How Peer Evaluation Significantly Reduces Grade Disputes

Kritik’s analysis of approximately 140,000 peer-evaluated student assignments show that <4% of students dispute their grades.

One of the most common misconceptions about peer evaluation is that it opens up opportunities for unqualified students to grade one another which leads to an increased amount of grade disputes. As such, this belief manifests skepticism towards peer evaluation due to the idea that it will increase professors’ workload associated with resolving disputes and rectifying grades. 

A Brief Literature Review on Multiple-Perspective Reasoning

In reality, peer evaluation does the opposite and significantly reduces grade disputes as a result of multiple perspective reasoning brought by open peer-to-peer discourse. A research on Multiple perspective dynamic decision making explains that “decision making often involves deliberations in different perspectives” (Leong, 1998). Dynamic problem solving requires obtaining as much information on viable solutions to understand commonalities and underlying disagreements. Although Leong’s paper refers to multiple-perspective reasoning in artificial intelligence, the premise of this particular decision-making strategy is mapped out based on its usefulness and advantages in human intelligence and real-world conflict resolutions. In peer evaluation, students are exposed to various solutions which allow them to reflect on their own understanding while internalizing their peers’ approach to problems.

Also, the practice of receiving multiple assignments for dynamic problem solving relates to the law of large numbers which entails that as a probabilistic process is repeated multiple times, the theoretical assumptions meet real-world expectations (Salkind, 2010). In the case of peer evaluation, increasing students’ exposure to other perspectives creates an environment where students get a consensus of the most probable ‘real-world expectation’ which in this situation is the most viable answer to specific assignments.

Furthermore, a study on peer evaluation and the quality of feedback shows that students “exhibit a greater sense of what is expected of them, improvements in the quality of feedback produced, and positive perceptions reported by the recipient who gets the feedback from the peer” after participating in multiple peer evaluations (Anderson & al., 2020). Additionally, at the end of the experiment, the instructors assessed the quality of the feedback after collecting multiple peer evaluations and identified that they were reflective of the students’ actual academic progress.

Although the study focused on biomedical students, the results achieved from the experiment can be replicated for various STEM and non-STEM courses as the premise of peer evaluation emphasize the avenue for developing professional skills required in academia and beyond to effectively self-reflect. The concept that peer evaluation reduces grade disputes can be proven through this study’s finding that students perceived the feedback as positive and that it improved students’ outlook on their own work by having multiple perspectives.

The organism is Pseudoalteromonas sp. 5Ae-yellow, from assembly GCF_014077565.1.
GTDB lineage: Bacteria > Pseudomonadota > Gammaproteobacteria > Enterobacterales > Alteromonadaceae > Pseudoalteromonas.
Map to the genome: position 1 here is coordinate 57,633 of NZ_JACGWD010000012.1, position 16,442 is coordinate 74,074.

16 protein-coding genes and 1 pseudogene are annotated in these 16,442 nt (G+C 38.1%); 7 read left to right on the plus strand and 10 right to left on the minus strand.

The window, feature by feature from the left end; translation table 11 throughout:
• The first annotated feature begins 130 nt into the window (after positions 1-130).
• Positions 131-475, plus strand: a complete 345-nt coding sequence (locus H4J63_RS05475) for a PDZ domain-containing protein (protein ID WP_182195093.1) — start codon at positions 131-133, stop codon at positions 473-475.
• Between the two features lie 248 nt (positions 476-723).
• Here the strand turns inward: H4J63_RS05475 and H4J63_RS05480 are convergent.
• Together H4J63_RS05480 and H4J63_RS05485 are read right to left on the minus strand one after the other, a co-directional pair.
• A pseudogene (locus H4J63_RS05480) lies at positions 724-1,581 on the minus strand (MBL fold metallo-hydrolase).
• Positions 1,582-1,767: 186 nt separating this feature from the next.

Final Thoughts on Peer Evaluation and Grade Disputes

The more comparative assessments students do, the better their understanding of concepts will be. However, this can only be applicable if the same random process is repeated a large number of times. In traditional peer evaluation, students are affected by internal and external biases as the process is not anonymous and assignments are distributed in a manner that is inconsistent. This decreases the randomness of the distribution which is a key aspect of the law of large numbers thus affecting the evaluations.

However, with Kritik, assignments are anonymously distributed through the platform’s algorithm which eliminates human biases thereby upholding the integrity of the randomness selection and assignment. Students’ decision-making process is positively influenced by external knowledge based upon the premise of commonality among other solutions without introducing other self-knowledge biases. Essentially, the more students are exposed to their peers’ problem-solving strategies and the more information they receive from analyzing other solutions, the better their understanding will be as they are not limited to their internal knowledge (Double & al., 2019). 

As a testament to peer evaluation significantly reducing grade disputes, Kritik’s data which encompass all users across hundreds of universities show that less than 4% of students dispute their grades. Time after time, Kritik’s peer evaluation platform proves that the large majority of the students are very satisfied with the grades that they receive from their peers and that students are learning at a deeper level from having an increased opportunity to apply multiple perspective reasoning for dynamic problem-solving. 

Anderson, O. S., El Habbal, N., & Bridges, D. (2020). A peer evaluation training results in high-quality feedback, as measured over time in nutritional sciences graduate students. Advances in Physiology Education, 44(2), 203-209. doi:10.1152/advan.00114.2019

Double, K. S., McGrane, J. A., &; Hopfenbeck, T. N. (2019). The impact of peer assessment on Academic Performance: A meta-analysis of control group studies. Educational Psychology Review, 32(2), 481-509. doi:10.1007/s10648-019-09510-3

Leong, T. Y. (1998). Multiple perspective dynamic decision making. Artificial Intelligence, 105(1-2), 209-261. doi:10.1016/s0004-3702(98)00082-4

Salkind, N. J. (2010). Law of large numbers. Encyclopedia of Research Design. doi:10.4135/9781412961288.n215

Jay Arias
Education Researcher